Overuse of Computed Tomography Pulmonary Angiography in the Evaluation of Patients with Suspected Pulmonary Embolism in the Emergency Department
Clinical decision rules have been developed and validated for the evaluation of patients presenting with suspected pulmonary embolism (PE) to the emergency department (ED).
The objective was to assess the percentage of computed tomographic pulmonary angiography (CT‐PA) procedures that could have been avoided by use of the Wells score coupled with D‐dimer testing (Wells/D‐dimer) or pulmonary embolism rule‐out criteria (PERC) in ED patients with suspected PE.
The authors conducted a prospective cohort study of adult ED patients undergoing CT‐PA for suspected PE. Wells score and PERC were calculated. A research blood sample was obtained for D‐dimer testing for subjects who did not undergo testing as part of their ED evaluation. The primary outcome was PE by CT‐PA or 90‐day follow‐up. Secondary outcomes were ED length of stay (LOS) and CT‐PA time as defined by time from order to initial radiologist interpretation.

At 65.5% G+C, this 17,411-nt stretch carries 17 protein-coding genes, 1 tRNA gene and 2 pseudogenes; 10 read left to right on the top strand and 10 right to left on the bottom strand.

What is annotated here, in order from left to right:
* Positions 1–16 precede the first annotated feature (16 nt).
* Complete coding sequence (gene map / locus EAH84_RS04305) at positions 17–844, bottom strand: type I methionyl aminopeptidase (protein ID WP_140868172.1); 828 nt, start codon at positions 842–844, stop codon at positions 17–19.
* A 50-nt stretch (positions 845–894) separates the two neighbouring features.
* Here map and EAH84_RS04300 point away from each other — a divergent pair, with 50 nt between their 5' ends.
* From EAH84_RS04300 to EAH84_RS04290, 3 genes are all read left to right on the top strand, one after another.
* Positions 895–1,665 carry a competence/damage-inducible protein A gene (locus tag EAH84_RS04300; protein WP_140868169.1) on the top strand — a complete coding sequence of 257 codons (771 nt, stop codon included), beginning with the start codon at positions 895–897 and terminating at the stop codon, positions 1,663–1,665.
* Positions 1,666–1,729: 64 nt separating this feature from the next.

Of 152 suspected PE subjects available for analysis (mean ± SD age = 46.3 ± 15.6 years, 74% female, 59% black or African American, 11.8% diagnosed with PE), 14 (9.2%) met PERC, none of whom were diagnosed with PE. A low‐risk Wells score (≤4) was assigned to 110 (72%) subjects, of whom only 38 (35%) underwent clinical D‐dimer testing (elevated in 33/38). Of the 72 subjects with low‐risk Wells scores who did not have D‐dimers performed in the ED, archived research samples were negative in 16 (22%). All 21 subjects with low‐risk Wells scores and negative D‐dimers were PE‐negative. CT‐PA time (median = 160 minutes) accounted for more than half of total ED LOS (median = 295 minutes).
In total, 9.2 and 13.8% of CT‐PA procedures could have been avoided by use of PERC and Wells/D‐dimer, respectively.
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Document Type: Research Article
Publication date: 2012-11-01